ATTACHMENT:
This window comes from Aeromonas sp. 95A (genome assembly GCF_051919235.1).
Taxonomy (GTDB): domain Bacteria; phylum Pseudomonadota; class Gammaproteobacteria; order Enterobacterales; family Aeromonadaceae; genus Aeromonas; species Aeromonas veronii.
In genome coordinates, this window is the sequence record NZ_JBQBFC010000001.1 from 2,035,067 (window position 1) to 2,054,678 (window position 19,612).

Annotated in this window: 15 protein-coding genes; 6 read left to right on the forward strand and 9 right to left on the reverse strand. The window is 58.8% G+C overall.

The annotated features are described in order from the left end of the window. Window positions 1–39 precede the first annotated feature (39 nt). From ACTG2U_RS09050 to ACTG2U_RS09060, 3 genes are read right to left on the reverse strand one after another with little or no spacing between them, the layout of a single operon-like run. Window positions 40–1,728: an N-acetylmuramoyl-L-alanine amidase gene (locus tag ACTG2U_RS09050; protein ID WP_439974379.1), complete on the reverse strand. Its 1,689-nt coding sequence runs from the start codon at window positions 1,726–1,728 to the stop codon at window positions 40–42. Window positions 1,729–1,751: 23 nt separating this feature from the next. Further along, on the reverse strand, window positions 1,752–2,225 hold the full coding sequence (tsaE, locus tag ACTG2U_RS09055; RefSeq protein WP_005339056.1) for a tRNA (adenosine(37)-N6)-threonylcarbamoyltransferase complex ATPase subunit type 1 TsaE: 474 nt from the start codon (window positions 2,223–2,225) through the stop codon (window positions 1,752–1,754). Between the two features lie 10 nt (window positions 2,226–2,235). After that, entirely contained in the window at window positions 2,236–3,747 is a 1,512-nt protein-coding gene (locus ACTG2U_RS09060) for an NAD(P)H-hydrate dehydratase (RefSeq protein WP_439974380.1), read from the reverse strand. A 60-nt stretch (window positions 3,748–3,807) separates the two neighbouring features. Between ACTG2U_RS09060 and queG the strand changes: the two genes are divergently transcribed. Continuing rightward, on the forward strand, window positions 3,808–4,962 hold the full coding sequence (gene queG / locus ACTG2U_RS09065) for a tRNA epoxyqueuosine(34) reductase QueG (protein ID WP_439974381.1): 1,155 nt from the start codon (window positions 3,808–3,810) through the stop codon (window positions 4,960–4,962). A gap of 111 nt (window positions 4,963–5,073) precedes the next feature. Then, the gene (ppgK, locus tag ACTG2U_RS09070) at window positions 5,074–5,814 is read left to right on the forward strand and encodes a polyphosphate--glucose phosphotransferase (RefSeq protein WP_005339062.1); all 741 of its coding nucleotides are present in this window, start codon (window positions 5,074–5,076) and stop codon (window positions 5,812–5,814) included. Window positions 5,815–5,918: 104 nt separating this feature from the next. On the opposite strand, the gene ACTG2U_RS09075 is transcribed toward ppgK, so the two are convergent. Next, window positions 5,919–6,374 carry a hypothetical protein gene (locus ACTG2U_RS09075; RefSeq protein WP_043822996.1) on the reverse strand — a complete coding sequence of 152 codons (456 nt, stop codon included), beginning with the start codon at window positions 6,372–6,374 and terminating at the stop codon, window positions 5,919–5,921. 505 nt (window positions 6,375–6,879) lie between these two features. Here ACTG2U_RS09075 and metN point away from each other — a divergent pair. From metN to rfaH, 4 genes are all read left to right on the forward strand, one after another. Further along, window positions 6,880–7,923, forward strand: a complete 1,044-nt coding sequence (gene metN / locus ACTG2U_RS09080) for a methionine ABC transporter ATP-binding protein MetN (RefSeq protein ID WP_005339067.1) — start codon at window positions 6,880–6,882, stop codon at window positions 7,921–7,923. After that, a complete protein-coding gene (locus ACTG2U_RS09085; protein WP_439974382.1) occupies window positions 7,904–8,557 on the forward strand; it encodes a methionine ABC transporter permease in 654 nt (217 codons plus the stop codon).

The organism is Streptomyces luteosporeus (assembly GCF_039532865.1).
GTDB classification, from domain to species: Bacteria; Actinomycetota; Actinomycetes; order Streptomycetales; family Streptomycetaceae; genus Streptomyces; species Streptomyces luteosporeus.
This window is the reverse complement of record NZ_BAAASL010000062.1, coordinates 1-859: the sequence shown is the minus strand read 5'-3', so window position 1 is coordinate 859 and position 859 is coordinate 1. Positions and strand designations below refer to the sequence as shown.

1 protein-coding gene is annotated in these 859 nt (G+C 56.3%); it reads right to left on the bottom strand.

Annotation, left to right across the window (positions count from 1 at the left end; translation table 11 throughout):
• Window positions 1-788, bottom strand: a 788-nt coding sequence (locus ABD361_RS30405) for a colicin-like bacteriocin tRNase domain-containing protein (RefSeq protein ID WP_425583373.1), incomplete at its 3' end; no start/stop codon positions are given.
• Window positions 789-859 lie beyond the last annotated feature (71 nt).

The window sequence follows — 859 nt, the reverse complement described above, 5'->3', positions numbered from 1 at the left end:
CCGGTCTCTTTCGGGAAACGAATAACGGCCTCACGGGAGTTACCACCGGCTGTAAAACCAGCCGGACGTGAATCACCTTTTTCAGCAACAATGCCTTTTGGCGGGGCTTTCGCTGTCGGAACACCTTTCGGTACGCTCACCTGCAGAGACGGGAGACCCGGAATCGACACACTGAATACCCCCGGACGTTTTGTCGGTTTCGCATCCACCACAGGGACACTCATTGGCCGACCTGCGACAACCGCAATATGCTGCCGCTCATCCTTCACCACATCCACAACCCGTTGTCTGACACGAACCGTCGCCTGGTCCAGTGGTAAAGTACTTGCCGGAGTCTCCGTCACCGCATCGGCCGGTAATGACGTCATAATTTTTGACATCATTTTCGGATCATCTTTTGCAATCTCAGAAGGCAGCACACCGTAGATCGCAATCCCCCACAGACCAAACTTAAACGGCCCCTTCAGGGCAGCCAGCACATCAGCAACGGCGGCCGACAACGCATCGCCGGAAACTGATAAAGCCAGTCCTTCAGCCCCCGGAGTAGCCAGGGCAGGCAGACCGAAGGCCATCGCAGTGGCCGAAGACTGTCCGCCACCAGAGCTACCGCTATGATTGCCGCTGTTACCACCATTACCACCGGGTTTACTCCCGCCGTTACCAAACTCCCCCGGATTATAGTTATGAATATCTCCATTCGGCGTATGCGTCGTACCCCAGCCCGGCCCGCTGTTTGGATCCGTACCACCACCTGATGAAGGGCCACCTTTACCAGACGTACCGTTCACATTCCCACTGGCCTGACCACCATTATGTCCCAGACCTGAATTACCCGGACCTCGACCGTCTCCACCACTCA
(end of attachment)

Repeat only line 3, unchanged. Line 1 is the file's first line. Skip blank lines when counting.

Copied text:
In genome coordinates, this window is the sequence record NZ_JBQBFC010000001.1 from 2,035,067 (window position 1) to 2,054,678 (window position 19,612).